This page contains descriptions and examples to build hub susceptibility models. For additional details on hub susceptibility models, please see our manuscript entitled Network-based atrophy modeling in the common epilepsies: a worldwide ENIGMA study.
Normative structural and functional connectomes hold valuable information for relating macroscopic brain network organization to patterns of disease-related atrophy. Using the HCP connectivity data, we can first compute weighted (optimal for unthresholded connectivity matrices) degree centrality to identify structural and functional hub regions (i.e., brain regions with many connections). This is done by simply computing the sum of all weighted cortico-cortical connections for every region. Higher degree centrality denotes increased hubness.
Prerequisites ↪ Load cortico-cortical connectivity matrices
The HCP connectivity data can also be used to identify structural and functional subcortico-cortical hub regions. As above, we simply compute the sum of all weighted subcortico-cortical connections for every subcortical area. Once again, higher degree centrality denotes increased hubness.
No ventricles, no problem 👌🏼
Because we do not have connectivity values for the ventricles, do make sure to set
the “ventricles” flag to
False when displaying the findings on the subcortical surfaces.
Prerequisites ↪ Load subcortico-cortical connectivity matrices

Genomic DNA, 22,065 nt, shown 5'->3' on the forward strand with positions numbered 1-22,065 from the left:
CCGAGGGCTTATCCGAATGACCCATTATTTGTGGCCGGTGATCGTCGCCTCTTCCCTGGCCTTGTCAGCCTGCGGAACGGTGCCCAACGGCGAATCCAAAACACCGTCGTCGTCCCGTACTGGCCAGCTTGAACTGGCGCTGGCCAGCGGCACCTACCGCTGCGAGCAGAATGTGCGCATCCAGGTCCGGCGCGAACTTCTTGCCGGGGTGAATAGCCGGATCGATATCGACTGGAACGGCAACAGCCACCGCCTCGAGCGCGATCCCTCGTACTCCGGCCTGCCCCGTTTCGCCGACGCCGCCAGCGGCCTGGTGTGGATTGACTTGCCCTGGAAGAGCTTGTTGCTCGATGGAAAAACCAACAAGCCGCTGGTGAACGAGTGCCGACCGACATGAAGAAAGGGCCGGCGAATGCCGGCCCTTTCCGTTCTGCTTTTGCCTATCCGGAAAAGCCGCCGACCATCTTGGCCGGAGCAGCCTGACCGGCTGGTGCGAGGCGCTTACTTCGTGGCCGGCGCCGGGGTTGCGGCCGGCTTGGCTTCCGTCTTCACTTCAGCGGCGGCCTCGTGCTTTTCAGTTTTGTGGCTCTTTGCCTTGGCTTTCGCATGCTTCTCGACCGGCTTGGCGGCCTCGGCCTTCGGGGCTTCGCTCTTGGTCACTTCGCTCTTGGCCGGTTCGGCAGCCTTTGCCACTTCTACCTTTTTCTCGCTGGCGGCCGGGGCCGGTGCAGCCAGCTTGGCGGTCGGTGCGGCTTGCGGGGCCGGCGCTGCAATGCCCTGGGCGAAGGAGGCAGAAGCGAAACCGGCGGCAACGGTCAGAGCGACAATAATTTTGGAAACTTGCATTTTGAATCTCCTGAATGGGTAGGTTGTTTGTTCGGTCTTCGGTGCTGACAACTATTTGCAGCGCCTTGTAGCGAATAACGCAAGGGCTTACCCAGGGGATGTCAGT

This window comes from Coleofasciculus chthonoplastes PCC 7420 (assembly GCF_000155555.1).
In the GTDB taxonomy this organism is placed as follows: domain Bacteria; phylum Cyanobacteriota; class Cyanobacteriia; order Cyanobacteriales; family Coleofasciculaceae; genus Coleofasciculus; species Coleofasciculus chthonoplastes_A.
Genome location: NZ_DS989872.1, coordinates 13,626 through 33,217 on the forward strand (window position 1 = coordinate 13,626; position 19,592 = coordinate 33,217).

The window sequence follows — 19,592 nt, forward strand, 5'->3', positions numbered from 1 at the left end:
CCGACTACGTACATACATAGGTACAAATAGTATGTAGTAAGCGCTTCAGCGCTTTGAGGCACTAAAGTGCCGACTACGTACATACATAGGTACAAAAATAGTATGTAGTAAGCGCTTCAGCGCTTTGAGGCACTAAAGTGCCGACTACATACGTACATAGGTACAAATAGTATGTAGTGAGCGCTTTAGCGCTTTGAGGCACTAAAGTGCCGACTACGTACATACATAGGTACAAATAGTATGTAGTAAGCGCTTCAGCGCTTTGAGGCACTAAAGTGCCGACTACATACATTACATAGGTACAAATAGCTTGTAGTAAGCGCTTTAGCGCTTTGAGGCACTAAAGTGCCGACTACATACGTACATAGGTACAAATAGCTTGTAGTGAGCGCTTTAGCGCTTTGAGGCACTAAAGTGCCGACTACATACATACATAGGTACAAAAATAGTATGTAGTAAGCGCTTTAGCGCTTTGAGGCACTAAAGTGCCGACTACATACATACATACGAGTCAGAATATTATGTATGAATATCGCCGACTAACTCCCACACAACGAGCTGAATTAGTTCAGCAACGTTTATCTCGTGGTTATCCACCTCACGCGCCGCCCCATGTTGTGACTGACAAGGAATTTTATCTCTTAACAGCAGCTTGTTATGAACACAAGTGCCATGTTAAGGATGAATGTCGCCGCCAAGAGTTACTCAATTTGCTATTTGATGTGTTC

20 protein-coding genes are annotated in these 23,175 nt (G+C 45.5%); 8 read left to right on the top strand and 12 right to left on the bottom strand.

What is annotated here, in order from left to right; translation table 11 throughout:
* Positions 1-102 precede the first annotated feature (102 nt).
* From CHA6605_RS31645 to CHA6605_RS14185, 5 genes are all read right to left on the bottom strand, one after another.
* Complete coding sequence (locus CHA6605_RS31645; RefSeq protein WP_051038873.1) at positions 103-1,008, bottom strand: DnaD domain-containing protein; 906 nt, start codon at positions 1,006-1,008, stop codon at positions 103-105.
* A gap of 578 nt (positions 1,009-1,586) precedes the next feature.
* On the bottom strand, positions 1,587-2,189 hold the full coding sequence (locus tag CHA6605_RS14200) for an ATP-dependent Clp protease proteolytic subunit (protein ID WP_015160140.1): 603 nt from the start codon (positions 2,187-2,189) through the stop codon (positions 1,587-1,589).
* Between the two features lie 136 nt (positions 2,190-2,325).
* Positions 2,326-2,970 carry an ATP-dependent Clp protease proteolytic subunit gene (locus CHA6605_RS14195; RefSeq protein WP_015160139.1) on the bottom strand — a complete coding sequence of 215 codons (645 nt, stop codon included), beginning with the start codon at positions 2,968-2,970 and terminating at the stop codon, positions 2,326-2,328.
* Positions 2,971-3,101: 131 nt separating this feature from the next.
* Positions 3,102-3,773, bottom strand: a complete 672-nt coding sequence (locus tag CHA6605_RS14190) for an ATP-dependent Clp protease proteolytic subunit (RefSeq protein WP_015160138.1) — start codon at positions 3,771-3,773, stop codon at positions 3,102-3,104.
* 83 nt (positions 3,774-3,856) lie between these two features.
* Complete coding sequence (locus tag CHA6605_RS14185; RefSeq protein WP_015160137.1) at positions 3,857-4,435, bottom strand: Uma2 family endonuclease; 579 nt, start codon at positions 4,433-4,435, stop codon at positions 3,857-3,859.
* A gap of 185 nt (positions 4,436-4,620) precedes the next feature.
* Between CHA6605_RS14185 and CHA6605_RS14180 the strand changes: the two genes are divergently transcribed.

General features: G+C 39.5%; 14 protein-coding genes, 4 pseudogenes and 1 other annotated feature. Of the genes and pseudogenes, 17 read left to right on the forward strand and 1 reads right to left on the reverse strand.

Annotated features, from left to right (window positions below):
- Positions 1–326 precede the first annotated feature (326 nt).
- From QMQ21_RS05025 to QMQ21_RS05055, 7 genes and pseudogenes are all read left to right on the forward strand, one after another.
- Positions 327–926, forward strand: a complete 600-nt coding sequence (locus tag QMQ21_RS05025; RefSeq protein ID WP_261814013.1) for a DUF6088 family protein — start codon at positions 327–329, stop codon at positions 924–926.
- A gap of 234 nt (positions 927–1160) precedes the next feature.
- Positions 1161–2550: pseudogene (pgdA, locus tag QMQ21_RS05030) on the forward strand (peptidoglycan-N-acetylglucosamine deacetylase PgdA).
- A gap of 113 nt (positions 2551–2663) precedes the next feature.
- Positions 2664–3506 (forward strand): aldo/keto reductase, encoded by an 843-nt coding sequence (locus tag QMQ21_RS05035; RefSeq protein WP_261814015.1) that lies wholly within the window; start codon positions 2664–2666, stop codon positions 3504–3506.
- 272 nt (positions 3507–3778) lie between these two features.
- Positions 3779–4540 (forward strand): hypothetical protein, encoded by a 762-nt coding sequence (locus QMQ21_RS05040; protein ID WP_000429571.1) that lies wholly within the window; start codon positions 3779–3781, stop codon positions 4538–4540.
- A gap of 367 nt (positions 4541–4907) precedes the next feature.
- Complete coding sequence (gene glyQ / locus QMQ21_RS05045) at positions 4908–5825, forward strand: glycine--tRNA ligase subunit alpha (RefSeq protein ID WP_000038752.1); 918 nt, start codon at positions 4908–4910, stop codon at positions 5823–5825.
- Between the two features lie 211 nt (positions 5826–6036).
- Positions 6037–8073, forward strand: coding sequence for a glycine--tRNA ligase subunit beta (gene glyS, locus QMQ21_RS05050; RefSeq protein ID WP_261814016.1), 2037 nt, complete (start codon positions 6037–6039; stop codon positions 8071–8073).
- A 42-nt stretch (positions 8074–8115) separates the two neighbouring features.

Now that we have established the spatial distribution of hubs in the brain, we can then assess whether these hub regions are selectively vulnerable to syndrome-specific atrophy patterns. For simplicity, in the following example, we will spatially correlate degree centrality measures to measures of cortical and subcortical atrophy (where lower values indicate greater atrophy relative to controls).
Prerequisites ↪ Load summary statistics or example data ↪ Re-order subcortical data (mega only) ↪ Z-score data (mega only) ↪ Load cortico-cortical and subcortico-cortical connectivity matrices ↪ Compute cortical-cortical and subcortico-cortical degree centrality
Plot hub-atrophy correlations¶
Now that we have done all the necessary analyses, we can finally display our correlations. Here, a negative correlation indicates that greater atrophy correlates with the spatial distribution of hub regions (greater degree centrality).
Prerequisites The script below can be used to show relationships between any two variables, as for example: degree centrality vs. atrophy ↪ Load summary statistics or example data ↪ Re-order subcortical data (mega only) ↪ Z-score data (mega only) ↪ Load cortico-cortical and subcortico-cortical connectivity matrices ↪ Compute cortical-cortical and subcortico-cortical degree centrality ↪ Assess statistical significance via spin permutation tests